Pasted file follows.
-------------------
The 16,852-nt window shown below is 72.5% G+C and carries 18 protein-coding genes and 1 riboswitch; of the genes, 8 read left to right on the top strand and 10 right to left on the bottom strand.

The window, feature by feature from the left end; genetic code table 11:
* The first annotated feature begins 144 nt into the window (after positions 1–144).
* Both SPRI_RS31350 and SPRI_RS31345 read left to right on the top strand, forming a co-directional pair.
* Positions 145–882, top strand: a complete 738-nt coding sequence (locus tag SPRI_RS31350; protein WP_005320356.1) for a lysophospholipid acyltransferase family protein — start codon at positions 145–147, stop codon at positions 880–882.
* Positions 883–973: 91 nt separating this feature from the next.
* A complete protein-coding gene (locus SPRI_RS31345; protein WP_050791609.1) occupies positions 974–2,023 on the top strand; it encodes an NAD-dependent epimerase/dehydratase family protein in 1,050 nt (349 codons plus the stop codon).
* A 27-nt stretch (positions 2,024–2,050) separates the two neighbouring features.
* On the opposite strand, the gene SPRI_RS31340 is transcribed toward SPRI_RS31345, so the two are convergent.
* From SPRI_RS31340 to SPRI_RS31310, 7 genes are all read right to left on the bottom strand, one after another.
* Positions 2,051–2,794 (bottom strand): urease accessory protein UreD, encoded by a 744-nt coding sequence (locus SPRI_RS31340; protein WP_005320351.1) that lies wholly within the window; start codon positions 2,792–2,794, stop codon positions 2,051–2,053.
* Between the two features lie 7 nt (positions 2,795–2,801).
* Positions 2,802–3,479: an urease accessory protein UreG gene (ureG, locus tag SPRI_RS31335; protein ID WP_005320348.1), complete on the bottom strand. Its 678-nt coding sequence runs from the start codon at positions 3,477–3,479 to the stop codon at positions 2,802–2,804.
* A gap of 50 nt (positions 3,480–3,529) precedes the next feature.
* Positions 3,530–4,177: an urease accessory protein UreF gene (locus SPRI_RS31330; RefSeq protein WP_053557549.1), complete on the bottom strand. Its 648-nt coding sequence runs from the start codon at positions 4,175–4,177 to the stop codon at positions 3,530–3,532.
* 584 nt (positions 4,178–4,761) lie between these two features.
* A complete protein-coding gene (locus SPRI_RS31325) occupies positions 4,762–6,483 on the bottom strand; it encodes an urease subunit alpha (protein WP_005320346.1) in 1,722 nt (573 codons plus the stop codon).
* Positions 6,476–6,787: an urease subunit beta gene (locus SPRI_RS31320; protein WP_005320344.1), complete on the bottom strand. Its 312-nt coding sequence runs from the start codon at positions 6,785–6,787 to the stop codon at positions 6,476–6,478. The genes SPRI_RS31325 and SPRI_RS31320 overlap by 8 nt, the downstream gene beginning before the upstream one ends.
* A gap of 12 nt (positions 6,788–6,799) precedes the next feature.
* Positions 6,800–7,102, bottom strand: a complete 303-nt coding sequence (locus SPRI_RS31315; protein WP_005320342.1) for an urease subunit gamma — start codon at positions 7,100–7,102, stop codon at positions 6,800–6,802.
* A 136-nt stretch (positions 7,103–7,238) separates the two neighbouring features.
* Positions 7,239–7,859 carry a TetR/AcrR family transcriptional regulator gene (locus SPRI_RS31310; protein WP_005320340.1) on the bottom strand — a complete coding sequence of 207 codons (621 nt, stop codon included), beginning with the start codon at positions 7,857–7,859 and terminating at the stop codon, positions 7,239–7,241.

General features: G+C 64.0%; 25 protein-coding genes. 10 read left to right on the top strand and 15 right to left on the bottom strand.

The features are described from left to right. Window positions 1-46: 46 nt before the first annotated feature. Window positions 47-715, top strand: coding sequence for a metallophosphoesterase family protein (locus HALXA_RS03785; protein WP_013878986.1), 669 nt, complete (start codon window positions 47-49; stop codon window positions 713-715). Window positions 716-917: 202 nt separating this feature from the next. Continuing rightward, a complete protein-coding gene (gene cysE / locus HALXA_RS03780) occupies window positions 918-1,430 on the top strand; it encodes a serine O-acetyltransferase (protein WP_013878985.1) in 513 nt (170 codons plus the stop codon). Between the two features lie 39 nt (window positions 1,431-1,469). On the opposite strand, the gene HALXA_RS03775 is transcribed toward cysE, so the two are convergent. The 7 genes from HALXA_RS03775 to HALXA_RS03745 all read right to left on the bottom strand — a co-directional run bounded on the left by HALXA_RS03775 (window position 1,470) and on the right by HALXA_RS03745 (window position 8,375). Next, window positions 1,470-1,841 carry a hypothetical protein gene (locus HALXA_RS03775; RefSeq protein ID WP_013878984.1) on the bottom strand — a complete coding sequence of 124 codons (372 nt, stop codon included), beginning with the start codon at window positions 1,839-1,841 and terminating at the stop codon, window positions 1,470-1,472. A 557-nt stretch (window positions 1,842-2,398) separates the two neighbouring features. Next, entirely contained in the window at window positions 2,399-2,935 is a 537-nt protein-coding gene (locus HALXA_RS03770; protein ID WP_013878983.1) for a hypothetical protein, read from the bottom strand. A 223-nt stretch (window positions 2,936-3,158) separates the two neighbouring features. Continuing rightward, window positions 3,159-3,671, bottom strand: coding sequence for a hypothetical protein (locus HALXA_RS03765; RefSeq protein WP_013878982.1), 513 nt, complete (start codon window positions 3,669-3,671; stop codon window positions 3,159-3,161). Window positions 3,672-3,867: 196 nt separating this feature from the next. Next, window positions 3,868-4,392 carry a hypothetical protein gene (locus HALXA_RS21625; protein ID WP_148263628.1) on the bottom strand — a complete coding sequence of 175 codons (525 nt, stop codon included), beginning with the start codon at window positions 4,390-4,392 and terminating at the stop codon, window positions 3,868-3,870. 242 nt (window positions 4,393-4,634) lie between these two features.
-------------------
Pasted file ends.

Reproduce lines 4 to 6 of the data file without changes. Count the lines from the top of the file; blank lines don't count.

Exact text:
* Both SPRI_RS31350 and SPRI_RS31345 read left to right on the top strand, forming a co-directional pair.
* Positions 145–882, top strand: a complete 738-nt coding sequence (locus tag SPRI_RS31350; protein WP_005320356.1) for a lysophospholipid acyltransferase family protein — start codon at positions 145–147, stop codon at positions 880–882.
* Positions 883–973: 91 nt separating this feature from the next.